I fucking hate paperwork. I apologize for the profanity, but there is nothing in my life that more strongly elicits that visceral reaction: “It’s 2013 – why do I still have to do this?”. In this second of a two part post, I will deal with the real sin of paperwork – the banality of it.
Am I the only one who feels a small piece of my soul sucked from my body with each bureaucratic form that needs to be filled and signed. All this so I may simply continue living in the warm embrace of my paper trail. In the magical world of tomorrow, why do I still need to perform the menial task of filling out so much paperwork, be it in paper or electronic form? Maybe I have been spoiled by an unrealistic expectation of convenience in the modern world, but I can’t help feeling deep seeded resentment for this type of menial mental labour.
So much of our modern lives are spent in the banal manipulation of information. Is it not ironic that a proficiency in navigating paperwork is such a necessary and desirable competency in the modern age? I argue that the drudgery of paperwork forces us to become more robotic; it demeans the human condition to employ so many in repetitious and robotic manipulation of paperwork, demanding nothing of nobler human abilities like creativity or abstract thinking.
The age of paperwork probably began somewhere around turn of the 20th century. The industrial revolution was gloriously freeing people from raw physical labour But as mechanization replaced back braking physical toil, mental toil rose to fill the void. We created new types of jobs involving the menial manipulation and transmission of information. Even now, how many jobs today could probably be accomplished by well designed software?
Today, we are swimming in a sea of paperwork, but we also stand in the midst of a computer revolution. Could we not be further along in implementing more efficient and less frustrating ways of getting things done?
Let us take the filing of taxes for instance. Why are we required to endure the frustrating task of filling out a form with information, most of which the government already knows.
I was shocked (yet unsurprised) by this story last week. The article exposes how Intuit (the makers of TurboTax) have been waging a concerted campaign of lobbying the federal government to block the adoption of something known as “return-free-filing”, wherein the IRS would send out a pre-filled tax form. If you choose you would be able to look over the form, make a few changes to and send it back for your return. Just like that – no fuss, no muss. But in this case, inefficiency is just too profitable, and the powers that be are not going to let it slip away.
This story provides a perfect example the friction that exists between the new and the old ways of doing things. Make no mistake, it is also a story echoed in every piece of paperwork. Is there not a better way to fill out these stupid time sheets? Should we not be trying to find a simpler means of accessing the legal system? Is there not a better way to file this application? etc…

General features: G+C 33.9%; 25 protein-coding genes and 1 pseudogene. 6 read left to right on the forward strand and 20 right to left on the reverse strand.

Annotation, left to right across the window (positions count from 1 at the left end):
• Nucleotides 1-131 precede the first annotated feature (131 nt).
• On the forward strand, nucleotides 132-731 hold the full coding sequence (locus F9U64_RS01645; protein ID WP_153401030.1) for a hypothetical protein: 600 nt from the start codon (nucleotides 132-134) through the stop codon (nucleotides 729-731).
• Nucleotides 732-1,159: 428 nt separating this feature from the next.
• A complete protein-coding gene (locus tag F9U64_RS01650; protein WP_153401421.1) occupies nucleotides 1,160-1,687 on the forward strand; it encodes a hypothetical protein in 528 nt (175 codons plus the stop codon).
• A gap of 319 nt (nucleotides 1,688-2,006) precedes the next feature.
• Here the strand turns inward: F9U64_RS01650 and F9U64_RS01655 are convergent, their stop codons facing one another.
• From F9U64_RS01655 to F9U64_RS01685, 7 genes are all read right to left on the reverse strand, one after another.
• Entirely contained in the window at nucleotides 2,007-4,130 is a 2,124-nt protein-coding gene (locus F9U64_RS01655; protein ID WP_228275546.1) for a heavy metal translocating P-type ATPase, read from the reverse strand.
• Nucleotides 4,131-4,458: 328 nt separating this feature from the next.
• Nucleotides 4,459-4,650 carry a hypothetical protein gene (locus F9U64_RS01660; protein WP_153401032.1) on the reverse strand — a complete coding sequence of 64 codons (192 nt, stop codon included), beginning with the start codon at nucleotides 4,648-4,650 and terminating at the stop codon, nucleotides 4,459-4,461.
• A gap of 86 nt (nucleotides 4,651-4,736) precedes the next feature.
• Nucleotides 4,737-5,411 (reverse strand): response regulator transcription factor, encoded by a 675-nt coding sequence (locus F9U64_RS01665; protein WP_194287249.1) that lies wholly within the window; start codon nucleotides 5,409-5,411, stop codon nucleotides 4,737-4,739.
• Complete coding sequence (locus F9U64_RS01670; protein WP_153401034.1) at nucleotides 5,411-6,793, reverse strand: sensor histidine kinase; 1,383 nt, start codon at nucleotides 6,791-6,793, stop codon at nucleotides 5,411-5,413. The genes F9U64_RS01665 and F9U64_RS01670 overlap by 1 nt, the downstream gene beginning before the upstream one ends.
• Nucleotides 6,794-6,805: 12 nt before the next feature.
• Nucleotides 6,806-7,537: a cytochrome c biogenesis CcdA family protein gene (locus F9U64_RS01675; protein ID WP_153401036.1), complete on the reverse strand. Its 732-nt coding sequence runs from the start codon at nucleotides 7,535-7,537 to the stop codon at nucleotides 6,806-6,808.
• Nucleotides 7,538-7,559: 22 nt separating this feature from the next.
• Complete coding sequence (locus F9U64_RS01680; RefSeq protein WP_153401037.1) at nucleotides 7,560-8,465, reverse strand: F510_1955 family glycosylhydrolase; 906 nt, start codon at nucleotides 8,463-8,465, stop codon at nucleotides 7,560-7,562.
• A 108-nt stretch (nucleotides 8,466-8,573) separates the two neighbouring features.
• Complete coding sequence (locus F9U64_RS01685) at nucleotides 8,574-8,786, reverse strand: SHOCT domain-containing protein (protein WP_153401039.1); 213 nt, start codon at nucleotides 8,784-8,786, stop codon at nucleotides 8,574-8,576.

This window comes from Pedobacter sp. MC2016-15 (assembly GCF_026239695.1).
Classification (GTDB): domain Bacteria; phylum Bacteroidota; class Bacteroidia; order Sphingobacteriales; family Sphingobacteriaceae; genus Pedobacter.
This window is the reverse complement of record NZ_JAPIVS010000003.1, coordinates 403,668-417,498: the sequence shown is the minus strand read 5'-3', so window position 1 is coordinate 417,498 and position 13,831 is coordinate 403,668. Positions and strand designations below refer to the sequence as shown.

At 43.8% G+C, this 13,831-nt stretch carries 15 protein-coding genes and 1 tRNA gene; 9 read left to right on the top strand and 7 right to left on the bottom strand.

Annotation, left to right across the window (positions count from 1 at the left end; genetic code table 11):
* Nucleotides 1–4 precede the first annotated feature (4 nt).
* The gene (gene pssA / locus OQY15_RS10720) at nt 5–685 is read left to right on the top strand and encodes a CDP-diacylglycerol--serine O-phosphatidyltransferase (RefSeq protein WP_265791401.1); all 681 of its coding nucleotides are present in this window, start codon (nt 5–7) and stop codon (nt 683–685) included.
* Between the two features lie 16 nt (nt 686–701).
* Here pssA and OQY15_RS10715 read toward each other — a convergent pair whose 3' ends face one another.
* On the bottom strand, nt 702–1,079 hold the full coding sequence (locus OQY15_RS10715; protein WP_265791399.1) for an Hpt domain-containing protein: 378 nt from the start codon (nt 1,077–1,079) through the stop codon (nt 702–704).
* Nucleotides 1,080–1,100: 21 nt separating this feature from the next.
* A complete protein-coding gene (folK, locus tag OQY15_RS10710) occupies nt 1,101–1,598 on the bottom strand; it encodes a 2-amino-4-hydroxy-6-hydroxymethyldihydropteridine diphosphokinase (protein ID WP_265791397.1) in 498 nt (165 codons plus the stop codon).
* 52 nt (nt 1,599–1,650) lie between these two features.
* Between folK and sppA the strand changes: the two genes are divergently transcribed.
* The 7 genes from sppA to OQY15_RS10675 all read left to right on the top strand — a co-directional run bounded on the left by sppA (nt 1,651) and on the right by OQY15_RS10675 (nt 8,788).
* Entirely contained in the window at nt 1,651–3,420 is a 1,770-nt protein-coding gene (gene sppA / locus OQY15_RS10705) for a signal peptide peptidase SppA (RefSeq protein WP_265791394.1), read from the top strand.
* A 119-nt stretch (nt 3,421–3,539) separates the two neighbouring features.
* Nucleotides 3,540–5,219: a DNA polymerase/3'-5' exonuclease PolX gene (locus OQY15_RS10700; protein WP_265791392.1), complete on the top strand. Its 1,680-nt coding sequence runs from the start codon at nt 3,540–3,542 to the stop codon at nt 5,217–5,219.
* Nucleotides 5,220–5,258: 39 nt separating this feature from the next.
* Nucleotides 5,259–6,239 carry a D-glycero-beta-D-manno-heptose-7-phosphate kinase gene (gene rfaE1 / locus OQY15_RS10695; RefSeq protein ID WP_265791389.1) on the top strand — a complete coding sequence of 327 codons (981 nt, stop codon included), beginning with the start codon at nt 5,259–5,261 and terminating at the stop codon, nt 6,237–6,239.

The answer to these endless questions is always, of course, yes. But even if solutions already exist, the current system is not necessarily ready for things to change. Inefficient bureaucracy is the armour of the established system; it allows the old to dominate the new.
The established power structure has a tendency towards inertia if no strong impetus for change exists. Nonetheless, the established power structure can only swim against the current so long. People increasingly have their eyes open to the possibilities of technology. They can see how easy these things could really be, if some of these artificial inefficiencies were dissolves. They see the potential, and their frustration is growing.
We are in the midst of a profound change from physical to digital storage of information. The physical storage of information may have once necessitated an army of human labour to process data; filling out endless forms and shuttling them from one place to another, but in the paradigm of digital information these tasks become trivial.
Most people today simply surrender themselves to filling and filing of paper as just a necessary part of modern life. They suppress their natural frustration, out of a good natured spirit of getting things done (and getting a pay check). Well I say, we should be frustrated. If necessity is the mother of invention then maybe frustration is the father. If we want to one day set aside mental toil as we did with physical toil, we will need energy to drive this change. We need to expect better if we want better.
Harnessing our collective frustration with mindless drudgery will be necessary to provide the energy to overcome the economic inertia which holds us back.
So embrace your frustration, it might just be what sets you free.